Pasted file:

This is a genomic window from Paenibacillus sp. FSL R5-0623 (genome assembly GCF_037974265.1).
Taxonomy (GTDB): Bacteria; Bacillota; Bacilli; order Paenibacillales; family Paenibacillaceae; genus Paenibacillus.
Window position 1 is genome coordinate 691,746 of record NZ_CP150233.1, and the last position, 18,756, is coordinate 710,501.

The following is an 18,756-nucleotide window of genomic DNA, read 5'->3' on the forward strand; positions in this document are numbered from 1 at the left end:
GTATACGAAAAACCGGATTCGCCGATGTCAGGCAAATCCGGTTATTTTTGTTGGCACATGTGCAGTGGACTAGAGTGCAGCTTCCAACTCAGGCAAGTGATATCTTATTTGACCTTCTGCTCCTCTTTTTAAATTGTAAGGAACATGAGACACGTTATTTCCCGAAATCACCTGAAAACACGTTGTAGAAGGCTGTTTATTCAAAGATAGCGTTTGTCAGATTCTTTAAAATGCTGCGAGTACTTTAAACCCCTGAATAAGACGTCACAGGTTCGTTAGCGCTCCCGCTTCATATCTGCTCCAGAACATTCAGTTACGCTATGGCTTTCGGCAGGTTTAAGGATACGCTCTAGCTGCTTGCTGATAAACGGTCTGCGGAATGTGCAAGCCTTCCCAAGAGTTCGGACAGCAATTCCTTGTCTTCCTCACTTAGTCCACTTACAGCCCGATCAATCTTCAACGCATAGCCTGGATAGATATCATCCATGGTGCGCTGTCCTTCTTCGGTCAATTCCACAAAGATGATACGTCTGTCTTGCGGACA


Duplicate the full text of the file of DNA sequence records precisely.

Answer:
This is a genomic window from Paenibacillus sp. FSL R5-0623 (genome assembly GCF_037974265.1).
Taxonomy (GTDB): Bacteria; Bacillota; Bacilli; order Paenibacillales; family Paenibacillaceae; genus Paenibacillus.
Window position 1 is genome coordinate 691,746 of record NZ_CP150233.1, and the last position, 18,756, is coordinate 710,501.

The following is an 18,756-nucleotide window of genomic DNA, read 5'->3' on the forward strand; positions in this document are numbered from 1 at the left end:
GTATACGAAAAACCGGATTCGCCGATGTCAGGCAAATCCGGTTATTTTTGTTGGCACATGTGCAGTGGACTAGAGTGCAGCTTCCAACTCAGGCAAGTGATATCTTATTTGACCTTCTGCTCCTCTTTTTAAATTGTAAGGAACATGAGACACGTTATTTCCCGAAATCACCTGAAAACACGTTGTAGAAGGCTGTTTATTCAAAGATAGCGTTTGTCAGATTCTTTAAAATGCTGCGAGTACTTTAAACCCCTGAATAAGACGTCACAGGTTCGTTAGCGCTCCCGCTTCATATCTGCTCCAGAACATTCAGTTACGCTATGGCTTTCGGCAGGTTTAAGGATACGCTCTAGCTGCTTGCTGATAAACGGTCTGCGGAATGTGCAAGCCTTCCCAAGAGTTCGGACAGCAATTCCTTGTCTTCCTCACTTAGTCCACTTACAGCCCGATCAATCTTCAACGCATAGCCTGGATAGATATCATCCATGGTGCGCTGTCCTTCTTCGGTCAATTCCACAAAGATGATACGTCTGTCTTGCGGACA